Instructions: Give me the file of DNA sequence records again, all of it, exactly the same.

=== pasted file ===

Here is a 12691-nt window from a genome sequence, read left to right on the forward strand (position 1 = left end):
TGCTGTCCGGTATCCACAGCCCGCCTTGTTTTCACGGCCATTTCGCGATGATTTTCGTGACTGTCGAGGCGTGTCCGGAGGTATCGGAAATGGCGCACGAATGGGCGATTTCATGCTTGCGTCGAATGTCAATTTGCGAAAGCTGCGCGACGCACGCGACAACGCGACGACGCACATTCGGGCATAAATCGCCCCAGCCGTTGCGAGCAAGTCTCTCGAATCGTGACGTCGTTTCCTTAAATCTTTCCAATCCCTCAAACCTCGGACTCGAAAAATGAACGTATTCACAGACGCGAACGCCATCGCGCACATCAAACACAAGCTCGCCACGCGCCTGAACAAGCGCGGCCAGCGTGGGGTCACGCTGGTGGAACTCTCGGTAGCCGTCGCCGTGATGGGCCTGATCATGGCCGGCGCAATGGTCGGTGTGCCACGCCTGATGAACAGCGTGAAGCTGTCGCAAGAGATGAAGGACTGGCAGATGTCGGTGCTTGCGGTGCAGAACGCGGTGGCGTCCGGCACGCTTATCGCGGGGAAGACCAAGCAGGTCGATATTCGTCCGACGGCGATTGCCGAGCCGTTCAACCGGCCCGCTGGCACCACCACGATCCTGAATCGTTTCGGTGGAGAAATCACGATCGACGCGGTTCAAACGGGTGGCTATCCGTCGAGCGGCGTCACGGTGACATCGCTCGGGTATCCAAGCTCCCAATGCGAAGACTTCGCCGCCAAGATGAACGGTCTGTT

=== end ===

Here is a 12691-nt window from a genome sequence, read left to right on the forward strand (position 1 = left end):
TGCTGTCCGGTATCCACAGCCCGCCTTGTTTTCACGGCCATTTCGCGATGATTTTCGTGACTGTCGAGGCGTGTCCGGAGGTATCGGAAATGGCGCACGAATGGGCGATTTCATGCTTGCGTCGAATGTCAATTTGCGAAAGCTGCGCGACGCACGCGACAACGCGACGACGCACATTCGGGCATAAATCGCCCCAGCCGTTGCGAGCAAGTCTCTCGAATCGTGACGTCGTTTCCTTAAATCTTTCCAATCCCTCAAACCTCGGACTCGAAAAATGAACGTATTCACAGACGCGAACGCCATCGCGCACATCAAACACAAGCTCGCCACGCGCCTGAACAAGCGCGGCCAGCGTGGGGTCACGCTGGTGGAACTCTCGGTAGCCGTCGCCGTGATGGGCCTGATCATGGCCGGCGCAATGGTCGGTGTGCCACGCCTGATGAACAGCGTGAAGCTGTCGCAAGAGATGAAGGACTGGCAGATGTCGGTGCTTGCGGTGCAGAACGCGGTGGCGTCCGGCACGCTTATCGCGGGGAAGACCAAGCAGGTCGATATTCGTCCGACGGCGATTGCCGAGCCGTTCAACCGGCCCGCTGGCACCACCACGATCCTGAATCGTTTCGGTGGAGAAATCACGATCGACGCGGTTCAAACGGGTGGCTATCCGTCGAGCGGCGTCACGGTGACATCGCTCGGGTATCCAAGCTCCCAATGCGAAGACTTCGCCGCCAAGATGAACGGTCTGTT